Sorry about the extra delay -- fine case of the sniffling crud this week.
OK, so why a baby?
We know that the main point of Jesus’ life and work was his message of God’s love for people, as well as his sacrifice and resurrection. So why did he show up as a baby?
After all, there’s a lot of risks in being a baby. You break easy. Your cheeks are always red from getting pinched. Grandparents fight over you. That’s a whole lot of risk for the one person alone who could bring about the salvation of humanity.
So why do it? Of course, there’s the obvious reason – so far, nobody’s been able to come up with a way to make human beings that doesn’t start with babies. They’re the essential first step.
But we know Jesus did a lot of things differently than they were ordinarily done. He healed people in unusual ways – if you don’t think so, go wipe some mud on the eyes of a blind person and see what happens to you. He taught an unusual message, and he won our salvation by the unusual method of getting himself killed.
So he could have just showed up, preaching and teaching. After all, that’s the way Mark tells the story. No manger, no wise men, no shepherds; just a baptism and bang! we’re on our way. But Matthew and Luke tell us about that birth, and Luke even throws in a story about an adolescent Jesus.
That makes me think the baby-hood of the Messiah is important. There’s some reason Jesus was a baby, and something I think I’m supposed to learn from it.
Wonder what it is.
I’m kind of at a disadvantage. I don’t remember being a baby, and I deal with them with the slightly mystified reaction all child-challenged people have. But I think I’ve observed a few things that might give me a clue about a possible lesson Jesus’ infancy can teach us.
In listening to my friends talk, I think I know one thing a baby teaches almost right away. Maybe the most important lesson, at least in terms of figuring out the rest of them. Here it is: It’s not about you.
Think on it with me. The arrival of a baby says to those who already live in that space, “It’s not about you.” Because if it was about you, then you would just tell Junior to roll over and wait for the alarm to go off and he could get breakfast then. If it was about you, then someone could clean up her own darn digestive processes. But obviously, it’s not about you.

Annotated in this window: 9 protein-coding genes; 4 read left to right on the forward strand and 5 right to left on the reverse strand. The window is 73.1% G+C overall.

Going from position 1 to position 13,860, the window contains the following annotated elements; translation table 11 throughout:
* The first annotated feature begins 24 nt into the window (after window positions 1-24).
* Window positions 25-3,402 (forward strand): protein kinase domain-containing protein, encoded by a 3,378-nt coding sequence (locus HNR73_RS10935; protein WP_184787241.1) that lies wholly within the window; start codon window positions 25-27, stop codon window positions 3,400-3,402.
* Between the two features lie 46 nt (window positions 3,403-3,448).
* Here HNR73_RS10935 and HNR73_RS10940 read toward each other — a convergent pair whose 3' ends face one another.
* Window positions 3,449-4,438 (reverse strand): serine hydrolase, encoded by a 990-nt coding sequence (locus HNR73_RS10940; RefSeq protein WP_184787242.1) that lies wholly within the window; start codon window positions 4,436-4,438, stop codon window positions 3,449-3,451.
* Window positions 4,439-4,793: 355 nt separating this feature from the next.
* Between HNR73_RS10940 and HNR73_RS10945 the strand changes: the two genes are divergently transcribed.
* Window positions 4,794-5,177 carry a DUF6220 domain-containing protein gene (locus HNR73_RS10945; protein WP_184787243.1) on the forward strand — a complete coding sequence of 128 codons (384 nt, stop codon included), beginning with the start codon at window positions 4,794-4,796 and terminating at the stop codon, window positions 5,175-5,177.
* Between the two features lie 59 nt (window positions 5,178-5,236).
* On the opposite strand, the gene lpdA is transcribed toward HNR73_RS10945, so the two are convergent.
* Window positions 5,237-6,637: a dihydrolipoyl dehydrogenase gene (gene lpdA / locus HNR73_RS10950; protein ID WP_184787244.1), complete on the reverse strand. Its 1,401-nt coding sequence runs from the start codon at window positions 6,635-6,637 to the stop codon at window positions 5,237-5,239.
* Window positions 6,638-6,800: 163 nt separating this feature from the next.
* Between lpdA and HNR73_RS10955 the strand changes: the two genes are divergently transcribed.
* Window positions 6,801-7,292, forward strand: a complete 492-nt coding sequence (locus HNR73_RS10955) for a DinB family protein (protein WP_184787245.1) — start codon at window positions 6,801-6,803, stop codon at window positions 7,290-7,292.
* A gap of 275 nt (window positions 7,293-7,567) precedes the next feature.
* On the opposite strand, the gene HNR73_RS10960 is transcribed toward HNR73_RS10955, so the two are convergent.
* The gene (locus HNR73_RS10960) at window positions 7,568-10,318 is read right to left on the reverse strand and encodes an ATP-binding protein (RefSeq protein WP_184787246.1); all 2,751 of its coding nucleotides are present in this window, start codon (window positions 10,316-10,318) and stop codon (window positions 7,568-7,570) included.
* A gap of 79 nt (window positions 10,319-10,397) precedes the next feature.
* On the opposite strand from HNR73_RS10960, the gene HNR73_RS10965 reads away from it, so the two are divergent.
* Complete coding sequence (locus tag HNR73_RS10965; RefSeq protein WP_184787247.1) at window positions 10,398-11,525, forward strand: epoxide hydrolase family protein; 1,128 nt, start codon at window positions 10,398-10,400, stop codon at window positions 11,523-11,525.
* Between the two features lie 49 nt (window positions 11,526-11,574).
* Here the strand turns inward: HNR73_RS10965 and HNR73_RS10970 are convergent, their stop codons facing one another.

In fact, pretty much nothing is about you when you have a baby around. And our culture has a very, very hard time with the idea that it’s not about us. So, I think, does our human nature.
Yet the very method God chose to bring about our salvation is mediated in this package that blows up our self-centeredness. When I think about it, I kind of have to admit that the message of salvation itself has that same idea as well.
On the one hand, this idea reins us in. We want to do this, or we want to do that. We want these things, but we learn that getting our way may harm someone else. We may not care and go ahead with what we want, unless we have something that tells us, “It’s not about you.”
On the other, it’s freedom. We approach our creator full of awareness of how badly we’ve failed him, of how badly we’ve overstepped what he designed for us and how much damage we’ve done to the rest of his creation. How can you forgive us, we ask? We did some awful things and a lot of the damage we brought can’t be fixed.
And the message from the Lord is the same message new parents hear from their baby: It’s not about you. It’s about me.
And in the Lord's case, that’s some good news indeed.